Kowtna, who had not said much publicly, also thanked West and Mary Gail Kowtna. "Finally, I just want to say I am grateful to my wife and my family for understanding the situation and for her love," Kowtna said.

The irony in this saga is that as a sitting judge, Kowtna did not show the kind of compassion that has been bestowed on him, according to attorneys who have been in Kowtna's court.

As Kowtna and his wife walked out of the court-room Friday, Patricia Edmonds, 51, said Kowtna was harsh when he imposed a 10-to-20-year sentence after her son, Ebron Edmonds, was convicted of robbing someone with a gun.

"You had no mercy for anybody else. You shouldn't get any mercy either." Edmonds shouted. The Kowtnas did not respond and walked away.

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Honorable Denis Dillon - Former District Attorney, Nassau County and Former Federal Prosecutor

"If I or a loved one ever need the services of a criminal defense attorney, Bill Petrillo is the one I would count on for representation. No higher praise can be given to a fellow lawyer. Mr. Petrillo not only possesses excellent trial skills, but is also skillful at negotiating favorable dispositions for his clients. He treats everyone he encounters with respect and has earned the respect of judges, prosecutors and law enforcement personnel. He is passionately devoted to his clients and constantly thinking of ways to benefit them. Finally, he is scrupulously honest and ethical while fighting tirelessly for the people he represents."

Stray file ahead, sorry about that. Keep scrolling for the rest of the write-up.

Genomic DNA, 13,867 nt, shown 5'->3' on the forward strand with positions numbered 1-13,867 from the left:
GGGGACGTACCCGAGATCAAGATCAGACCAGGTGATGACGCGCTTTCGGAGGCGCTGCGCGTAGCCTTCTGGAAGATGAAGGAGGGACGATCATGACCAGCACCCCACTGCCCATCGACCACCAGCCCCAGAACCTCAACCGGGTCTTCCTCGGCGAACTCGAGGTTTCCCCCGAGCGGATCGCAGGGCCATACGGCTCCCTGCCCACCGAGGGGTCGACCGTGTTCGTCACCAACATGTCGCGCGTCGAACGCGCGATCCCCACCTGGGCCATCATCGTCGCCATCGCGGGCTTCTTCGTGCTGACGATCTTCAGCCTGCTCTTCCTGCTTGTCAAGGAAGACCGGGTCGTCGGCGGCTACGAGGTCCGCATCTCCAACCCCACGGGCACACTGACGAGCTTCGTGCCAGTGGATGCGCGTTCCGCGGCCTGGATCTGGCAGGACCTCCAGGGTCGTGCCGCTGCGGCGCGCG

Fred B. Klein - Retired, Chief of Homicide, Nassau County District Attorney’s Office - Retired Attorney General

"Both as a prosecutor and as a defense attorney, Bill Petrillo tried many cases in front of me in Nassau County Court. He won just about every one of those trials. When an attorney constantly wins trials it means that jurors respect him. When jurors respect an attorney they will listen to him, will follow his line of reasoning and give serious consideration to his various arguments. To get jurors to that point the attorney must project honesty, must balance fairness with understanding for all involved, have an absolute knowledge of the facts of the case and the applicable law, and he must be able to create an atmosphere of mutual respect with the judge. Bill Petrillo possesses all of these qualities."